Kilcummin will have to be on guard
All Ireland Club IFC Final: Kilcummin v Naomh Éanna, Saturday, February 9, Croke Park, Dublin 4.45pm
From the flames the phoenix rises. From the worst day to the best day. From the darkness to the light.
As they wandered off the pitch in Austin Stack Park that fateful day two years ago, Kilcummin could have hardly imagined what lay ahead of them. Right then the next year, the next game would have felt a world away.
They were living instead in the moment. In the hurt of it. In the shame of it? Shame is much too strong a sentiment, but undoubtedly the very word itself would have wounded them - relegated, relegation, things they had fought against, things they'd dreaded.
After almost twenty years as a senior club, this was how it ended. At the hands of Kerins O'Rahillys as the curtain-raiser to a county final, which saw their nearest neighbours crowned county champions for the twelfth time.
A cruel irony and on the County Board's part a poor decision to play a relegation final before the blue ribbon event of the domestic calendar. It was a decision that, in hindsight regrettably, heightened the contrast between Crokes' joy and Kilcummin's despair.
Looking back at it now - and it was closer to eighteen months ago than to two years - relegation was arguably the best thing that ever happened to Kilcummin GAA club. At the time you can't look at it that way, survival is the first duty of every club in a championship, relegation is never to be embraced.
Other clubs, more storied clubs than Kilcummin, have dropped out of the senior ranks and struggled for year after year to get back up to no avail. There's always that fear and, yet, even at the time it never felt to us like the end of something, it felt more like the chance for a fresh start.
We suspected that Kilcummin would enjoy life at the intermediate grade. We suspected that with the players they've got coming through the ranks - Seán O'Leary the brightest and best example - that they'd thrive.
Instead of worrying about the drop - that was their fourth relegation play-off final in five years - they could look ahead with confidence. Having fought the good fight for so long, it was a blessed relief to have been free of it all. Free instead to rebuild anew.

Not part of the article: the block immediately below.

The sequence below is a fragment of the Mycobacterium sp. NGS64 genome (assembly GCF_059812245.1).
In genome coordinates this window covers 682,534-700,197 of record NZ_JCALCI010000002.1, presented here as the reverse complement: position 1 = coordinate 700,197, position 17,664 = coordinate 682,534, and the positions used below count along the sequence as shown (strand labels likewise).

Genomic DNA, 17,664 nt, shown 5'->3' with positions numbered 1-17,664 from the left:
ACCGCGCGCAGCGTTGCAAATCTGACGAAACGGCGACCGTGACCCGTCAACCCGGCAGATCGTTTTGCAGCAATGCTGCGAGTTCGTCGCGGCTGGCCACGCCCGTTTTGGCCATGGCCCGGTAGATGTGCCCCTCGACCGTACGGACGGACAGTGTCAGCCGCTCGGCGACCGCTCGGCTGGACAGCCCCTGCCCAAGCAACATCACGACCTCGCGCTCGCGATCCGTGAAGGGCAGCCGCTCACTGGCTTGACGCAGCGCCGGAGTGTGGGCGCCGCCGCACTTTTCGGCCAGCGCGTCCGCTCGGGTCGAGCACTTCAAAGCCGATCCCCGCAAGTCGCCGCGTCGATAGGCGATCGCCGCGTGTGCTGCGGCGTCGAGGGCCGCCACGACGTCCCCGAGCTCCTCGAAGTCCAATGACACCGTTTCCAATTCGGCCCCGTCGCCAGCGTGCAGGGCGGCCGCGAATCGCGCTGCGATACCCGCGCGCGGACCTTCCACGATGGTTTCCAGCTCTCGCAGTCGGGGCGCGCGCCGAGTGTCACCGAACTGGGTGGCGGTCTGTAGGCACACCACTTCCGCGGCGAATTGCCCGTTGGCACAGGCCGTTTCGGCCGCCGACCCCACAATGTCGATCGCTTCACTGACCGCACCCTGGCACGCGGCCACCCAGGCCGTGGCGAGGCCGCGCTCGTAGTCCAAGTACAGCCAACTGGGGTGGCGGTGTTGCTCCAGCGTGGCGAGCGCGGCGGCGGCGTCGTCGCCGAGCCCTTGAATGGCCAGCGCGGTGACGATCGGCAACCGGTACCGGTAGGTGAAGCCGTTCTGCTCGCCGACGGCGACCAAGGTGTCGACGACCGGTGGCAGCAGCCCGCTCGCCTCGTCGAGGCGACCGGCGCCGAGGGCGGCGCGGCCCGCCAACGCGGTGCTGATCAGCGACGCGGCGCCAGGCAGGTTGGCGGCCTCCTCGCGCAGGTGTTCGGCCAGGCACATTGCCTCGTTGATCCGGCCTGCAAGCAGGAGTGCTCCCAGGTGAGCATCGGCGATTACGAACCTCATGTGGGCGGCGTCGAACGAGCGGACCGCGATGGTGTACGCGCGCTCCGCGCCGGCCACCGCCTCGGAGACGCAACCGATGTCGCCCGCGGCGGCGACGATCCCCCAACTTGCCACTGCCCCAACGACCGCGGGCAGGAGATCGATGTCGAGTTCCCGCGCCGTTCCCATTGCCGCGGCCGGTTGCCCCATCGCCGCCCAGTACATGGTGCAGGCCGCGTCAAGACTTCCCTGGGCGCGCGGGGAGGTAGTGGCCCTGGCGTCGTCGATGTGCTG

They welcomed a few players back into the fold - Gary O'Leary for instance - they welcomed a few others to the senior ranks and under the management of Willie Maher they soon got to work putting the disappointment behind them.
After all those years of struggle the club found that intermediate football agreed with them. They found that winning championship matches agreed with them. It became a habit. Momentum building and leading them all the way back to senior football, to a Munster title and to bright lights of Croke Park this Saturday afternoon.
It's been one hell of a roller-coaster ride and unquestionably the most fun the club have had in years and, probably, ever truth be told and they've done it all demonstrating a real grit and determination to go along with their self evident quality.
This Kilcummin side knows how to scrap. All those relegation scrapes have girded them for battle. Girded them for fights against Templenoe and Glenflesk and Two Mile House and, hopefully, for this weekend against Naomh Éanna.
The Belfast outfit probably represent Kilcummin's most fearsome opposition yet. A team with a back story that tells you that they will have grit and determination and a style of play that will seek to put the Kerry kingpins on the back foot.
An Spidéal were warmly fancied to win their All Ireland semi-final with Naomh Éanna - just as Kilcummin are now - but the Antrim side showed what they're all about, winning rave reviews for how they challenged the Connemara men.
Their star man is probably their midfielder Joe Maskey (a member of the Antrim hurling panel) who scored a spectacular goal (from about 45 metres out) against An Spidéal. Their most impressive forward is Odhran Eastwood, with corner-forward Eoin Nagle providing ample support.
Kilcummin will need to be at their best in this game. Of that there is no question. They will probably need Kevin McCarthy fit and ready from the start too - seeing as he featured off the bench in the semi-final against Two Mile House, he's probably going to - they will need everybody else playing as well as they can.
Finals are days when heroes emerge. They're not always the star man. They don't always start the match, but when the fat is in the fire they deliver. Kilcummin have enough men of character and enough quality to bring this All Ireland title back to the Kingdom. It won't be easy, but when is it ever for Kilcummin?